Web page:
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  12. 12.
    The book went through three editions — 1962, 1963, and 1968. A translation of the first edition was published with an introduction by Herbert Dinerstein, Leon Gouré, and Thomas Wolfe of RAND as Soviet Military Strategy (Englewood Cliffs, N.J.: Prentice-Hall, 1963). The third edition, with full details of all amendments from previous editions was pubhshed under the same title with an introduction by the editor, Harriet Fast Scott (London: Macdonald & Jane’s, 1975).Google Scholar
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    This idea was given credence following an interview given by Khruschev to C. L. Sulzberger of the New York Times in September 1961. Sulzberger reported: Khruschev believes absolutely that when it comes to a showdown, Britain, France and Italy would refuse to join the United States in a war over Berlin for fear of their absolute destruction. Quite blandly he asserts that these countries are, figuratively speaking, hostages to the USSR and a guarantee against war. Quoted in Horelick and Rush, op. cit., p. 94.Google Scholar
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    Quoted in Raymond L. Garthoff, ‘Mutual deterrence and strategic arms limitation in Soviet policy’. International Security, III:l (Summer 1978), pp. 129–30. Garthoff provides a number of similar quotes.Google Scholar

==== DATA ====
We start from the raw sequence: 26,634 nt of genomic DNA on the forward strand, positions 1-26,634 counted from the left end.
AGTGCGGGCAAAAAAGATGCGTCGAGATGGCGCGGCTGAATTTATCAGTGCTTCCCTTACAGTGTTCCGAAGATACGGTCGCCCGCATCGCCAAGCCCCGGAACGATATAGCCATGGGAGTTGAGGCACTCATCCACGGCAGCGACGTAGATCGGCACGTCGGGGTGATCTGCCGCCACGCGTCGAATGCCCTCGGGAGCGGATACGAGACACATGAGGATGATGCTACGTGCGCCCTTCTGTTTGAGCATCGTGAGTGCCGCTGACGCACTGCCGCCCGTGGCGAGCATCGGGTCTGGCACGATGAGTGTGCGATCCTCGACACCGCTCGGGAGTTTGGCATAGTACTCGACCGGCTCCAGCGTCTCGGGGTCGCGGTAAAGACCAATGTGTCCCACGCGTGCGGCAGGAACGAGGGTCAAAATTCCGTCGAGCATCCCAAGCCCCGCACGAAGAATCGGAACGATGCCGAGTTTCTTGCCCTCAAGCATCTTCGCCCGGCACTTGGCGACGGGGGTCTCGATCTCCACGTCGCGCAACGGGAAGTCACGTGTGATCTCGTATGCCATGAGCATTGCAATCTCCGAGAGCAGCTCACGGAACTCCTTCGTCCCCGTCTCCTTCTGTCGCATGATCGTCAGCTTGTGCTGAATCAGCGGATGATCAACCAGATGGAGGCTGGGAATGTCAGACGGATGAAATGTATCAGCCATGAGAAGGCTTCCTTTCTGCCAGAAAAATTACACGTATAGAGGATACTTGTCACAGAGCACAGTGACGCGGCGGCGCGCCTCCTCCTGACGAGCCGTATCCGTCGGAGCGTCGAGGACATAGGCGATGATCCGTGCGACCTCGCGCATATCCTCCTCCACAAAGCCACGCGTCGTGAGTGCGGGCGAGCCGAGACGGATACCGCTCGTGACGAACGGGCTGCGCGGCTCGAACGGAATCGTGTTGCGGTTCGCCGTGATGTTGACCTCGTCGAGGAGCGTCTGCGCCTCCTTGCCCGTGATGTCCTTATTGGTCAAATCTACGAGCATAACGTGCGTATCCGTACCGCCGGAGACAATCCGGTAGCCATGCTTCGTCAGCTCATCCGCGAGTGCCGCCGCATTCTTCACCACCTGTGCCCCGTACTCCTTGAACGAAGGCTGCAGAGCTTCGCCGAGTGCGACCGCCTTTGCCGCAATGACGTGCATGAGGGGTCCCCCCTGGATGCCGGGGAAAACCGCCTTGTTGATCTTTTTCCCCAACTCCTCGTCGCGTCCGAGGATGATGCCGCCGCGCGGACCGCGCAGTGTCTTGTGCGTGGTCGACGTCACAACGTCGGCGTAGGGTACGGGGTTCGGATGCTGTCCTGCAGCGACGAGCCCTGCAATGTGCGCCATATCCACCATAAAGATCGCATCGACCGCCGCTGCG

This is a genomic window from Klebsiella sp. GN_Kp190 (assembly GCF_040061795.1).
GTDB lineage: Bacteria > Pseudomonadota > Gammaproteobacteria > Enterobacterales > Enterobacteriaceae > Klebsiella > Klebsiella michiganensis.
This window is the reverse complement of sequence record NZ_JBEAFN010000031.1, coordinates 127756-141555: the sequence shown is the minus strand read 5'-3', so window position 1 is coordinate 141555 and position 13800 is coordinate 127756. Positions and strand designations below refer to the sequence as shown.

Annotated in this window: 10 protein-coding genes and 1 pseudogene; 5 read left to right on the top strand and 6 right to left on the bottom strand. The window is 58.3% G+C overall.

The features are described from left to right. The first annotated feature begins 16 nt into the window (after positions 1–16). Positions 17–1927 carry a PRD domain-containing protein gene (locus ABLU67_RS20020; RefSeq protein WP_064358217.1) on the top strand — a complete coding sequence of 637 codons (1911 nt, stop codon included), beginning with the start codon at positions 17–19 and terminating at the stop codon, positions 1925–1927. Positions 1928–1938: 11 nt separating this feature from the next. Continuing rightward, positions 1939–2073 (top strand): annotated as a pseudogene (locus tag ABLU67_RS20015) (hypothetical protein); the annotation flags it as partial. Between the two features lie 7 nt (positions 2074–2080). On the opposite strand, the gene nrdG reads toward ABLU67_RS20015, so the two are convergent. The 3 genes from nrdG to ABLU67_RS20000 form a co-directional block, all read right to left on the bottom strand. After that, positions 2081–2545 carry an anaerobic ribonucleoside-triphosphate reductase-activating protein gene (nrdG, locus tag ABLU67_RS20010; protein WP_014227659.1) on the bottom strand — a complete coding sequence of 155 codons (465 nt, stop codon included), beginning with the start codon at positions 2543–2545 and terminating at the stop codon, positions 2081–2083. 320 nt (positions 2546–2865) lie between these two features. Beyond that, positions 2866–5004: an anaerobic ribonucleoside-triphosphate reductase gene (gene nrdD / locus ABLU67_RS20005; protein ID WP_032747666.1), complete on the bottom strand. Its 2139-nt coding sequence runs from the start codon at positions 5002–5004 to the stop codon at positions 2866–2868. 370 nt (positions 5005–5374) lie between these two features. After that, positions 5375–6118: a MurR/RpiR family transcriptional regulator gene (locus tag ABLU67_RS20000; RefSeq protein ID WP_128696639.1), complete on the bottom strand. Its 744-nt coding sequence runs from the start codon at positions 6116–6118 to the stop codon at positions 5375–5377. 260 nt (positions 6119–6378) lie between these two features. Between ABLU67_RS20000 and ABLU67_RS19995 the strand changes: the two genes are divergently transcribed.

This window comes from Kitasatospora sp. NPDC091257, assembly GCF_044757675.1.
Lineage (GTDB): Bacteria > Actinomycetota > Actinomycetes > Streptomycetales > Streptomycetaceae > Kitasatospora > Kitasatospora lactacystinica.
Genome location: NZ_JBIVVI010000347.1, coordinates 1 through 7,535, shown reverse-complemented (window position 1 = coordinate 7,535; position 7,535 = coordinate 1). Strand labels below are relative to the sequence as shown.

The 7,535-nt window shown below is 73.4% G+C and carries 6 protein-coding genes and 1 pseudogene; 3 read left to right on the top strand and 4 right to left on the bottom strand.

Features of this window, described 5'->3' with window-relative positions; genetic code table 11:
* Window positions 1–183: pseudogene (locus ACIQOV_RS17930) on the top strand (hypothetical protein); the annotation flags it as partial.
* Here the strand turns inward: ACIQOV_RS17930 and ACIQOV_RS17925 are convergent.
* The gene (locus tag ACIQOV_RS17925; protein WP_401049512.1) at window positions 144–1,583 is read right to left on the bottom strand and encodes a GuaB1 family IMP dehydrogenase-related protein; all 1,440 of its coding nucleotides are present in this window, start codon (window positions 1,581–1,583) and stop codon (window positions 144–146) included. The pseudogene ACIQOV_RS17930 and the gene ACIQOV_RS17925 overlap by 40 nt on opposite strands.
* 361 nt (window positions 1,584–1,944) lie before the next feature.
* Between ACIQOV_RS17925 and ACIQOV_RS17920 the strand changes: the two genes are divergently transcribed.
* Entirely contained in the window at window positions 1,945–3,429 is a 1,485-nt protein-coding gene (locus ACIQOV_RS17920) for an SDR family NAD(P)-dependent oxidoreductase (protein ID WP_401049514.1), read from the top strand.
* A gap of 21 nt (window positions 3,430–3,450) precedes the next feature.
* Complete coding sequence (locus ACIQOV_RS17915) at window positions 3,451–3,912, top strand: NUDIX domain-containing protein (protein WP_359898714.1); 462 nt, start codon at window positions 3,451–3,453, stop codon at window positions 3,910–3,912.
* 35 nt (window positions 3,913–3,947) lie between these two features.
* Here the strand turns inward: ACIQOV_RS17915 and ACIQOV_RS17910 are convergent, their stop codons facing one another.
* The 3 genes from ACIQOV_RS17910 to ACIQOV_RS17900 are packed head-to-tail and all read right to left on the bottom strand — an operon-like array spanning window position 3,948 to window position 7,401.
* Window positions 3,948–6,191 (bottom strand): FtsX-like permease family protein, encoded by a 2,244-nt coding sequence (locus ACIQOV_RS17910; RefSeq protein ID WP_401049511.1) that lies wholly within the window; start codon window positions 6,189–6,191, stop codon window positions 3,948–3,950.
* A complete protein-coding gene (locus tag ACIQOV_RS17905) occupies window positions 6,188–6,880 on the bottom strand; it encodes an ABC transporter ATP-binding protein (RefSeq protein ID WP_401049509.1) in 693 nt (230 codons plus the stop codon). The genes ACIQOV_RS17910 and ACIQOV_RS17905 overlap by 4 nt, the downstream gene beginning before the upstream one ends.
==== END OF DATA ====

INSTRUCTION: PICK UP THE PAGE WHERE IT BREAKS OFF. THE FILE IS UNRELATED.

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    Leon Goure, Foy Kohler, and Mose Harvey, The Role of Nuclear Forces in Current Soviet Strategy (Miami, Florida: Center for Advanced Studies, University of Miami, 1974). Fritz Ermarth has referred to two very unpleasant features in Soviet military doctrine: ‘a strong tendency to preempt and a determination to suppress the enemy’s command and control systems at all costs’. ‘Contrasts in American and Soviet strategic thought’, International Security, III: 2 (Autumn 1978), p. 152.Google Scholar
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    Dennis Ross, ‘Rethinking Soviet strategic policy: inputs and implications’, The Journal of Strategic Studies, 1:2 (May 1975), pp. 3–30, argues that the Soviet Union has opted for deterrence through denial (convincing an enemy that an attack will be unsuccessful) rather than punishment.CrossRefGoogle Scholar
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    Goure et al., op. cit., pp. 35–6.Google Scholar
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    Garthoff, op. cit., p. 126.Google Scholar
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    Quoted by Gouré et al, op. cit., pp. 119–20.Google Scholar
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    Leon Goure, War Survival in Soviet Strategy (University of Miami Press, 1976) takes this more seriously.Google Scholar
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    Warner, op. cit., p. 152.Google Scholar
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    Garthoff, op. cit., p. 137.Google Scholar

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© The International Institute for Strategic Studies 1983

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  • Lawrence Freedman